Our story starts with one of the transistor’s inventors. According to a Wired article, William Shockley is the reason that Silicon Valley grows chips instead of apricots. Although Shockley Semiconductor failed, its employees created a local diaspora of techies.
Similar to Silicon Valley, a declining Seattle reinvented itself after Bill Gates, Paul Allen, and Microsoft arrived. As the origin of Seattle’s tech network, Microsoft attracted firms like Amazon.
And now, with Amazon announcing plans for an HQ2, the question is where?
We can assume that Amazon needs a techie location.
As a place where Amazon will generate ideas, its second home requires a knowledgeable labor force. That could mean a nearby university and the people who innovate, who design software, who think about what not yet exists. Amazon surely wants somewhere that, as one economist said, “Being around smart people makes us even smarter…”
That same economist, Enrico Moretti, tells us that technology is divergent and convergent. The divergent part relates to the have-nots, to the cities without the knowhow that Amazon needs. Meanwhile, the firms that employ a well-educated pool of highly paid workers will gravitate to wherever they are located. And that takes them to just a handful of U.S. cities where the people with technology converge. The result? “Strong regions get stronger.”
Regions with a technology concentration:
And, for a slightly different list of the top metropolitan areas with tech jobs:
Amazon has asked for cities and regional economic development organizations to submit proposals. Rather precise, the process requires mailing five hard copies and submitting one electronically. All have to arrive in Seattle by October 19.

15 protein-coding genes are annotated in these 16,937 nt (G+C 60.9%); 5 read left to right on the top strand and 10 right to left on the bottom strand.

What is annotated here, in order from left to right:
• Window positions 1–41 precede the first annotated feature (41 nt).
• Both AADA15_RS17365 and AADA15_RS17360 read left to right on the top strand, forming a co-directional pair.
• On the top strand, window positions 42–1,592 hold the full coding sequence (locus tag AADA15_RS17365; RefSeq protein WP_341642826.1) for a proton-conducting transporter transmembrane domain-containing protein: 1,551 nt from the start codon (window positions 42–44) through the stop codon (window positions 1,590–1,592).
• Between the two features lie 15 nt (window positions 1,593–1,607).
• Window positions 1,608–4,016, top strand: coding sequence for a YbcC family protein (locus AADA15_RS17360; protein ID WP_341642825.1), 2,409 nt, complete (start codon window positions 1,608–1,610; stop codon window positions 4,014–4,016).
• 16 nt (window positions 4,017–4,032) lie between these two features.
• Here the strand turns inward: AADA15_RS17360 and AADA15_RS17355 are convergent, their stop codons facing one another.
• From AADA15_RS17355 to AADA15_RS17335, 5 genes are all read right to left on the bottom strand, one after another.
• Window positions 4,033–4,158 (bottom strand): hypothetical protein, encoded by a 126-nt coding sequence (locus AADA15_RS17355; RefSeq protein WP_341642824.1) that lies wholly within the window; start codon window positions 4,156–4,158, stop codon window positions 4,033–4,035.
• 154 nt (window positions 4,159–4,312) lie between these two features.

In eight pages of instructions, Amazon says it could create (a whopping) 50,000 full time jobs. The pay? Exceeding $100,000 a job. The jobs? Primarily in management, software development, and finance.
Amazon also notes that it prefers a metropolitan area with more than one million people. It wants locations “with the potential to attract and retain strong technical talent.” And they could need 8 million square feet of office space.
Our Bottom Line: Land Labor and Capital
Amazon’s HQ2 is the perfect example of the factors of production they require to produce their services. At 8 million square feet of office space, the land requirement is massive. As for physical capital (tools, equipment, buildings), this is just one detail from their proposal’s instructions:
But the most crucial part is the human capital network with the technical knowhow.
My sources and more: Once you start to look, articles on Amazon’s new HQ2 are everywhere. But my starting points were WSJ journalist Greg Ip’s “Capital Account” and the Atlantic’s City Lab. Then, for more of an academic perspective, I recommend this excellent Brookings article on tech networks. However, if your time is limited, do go to the Amazon proposal form. Their needs are mind boggling.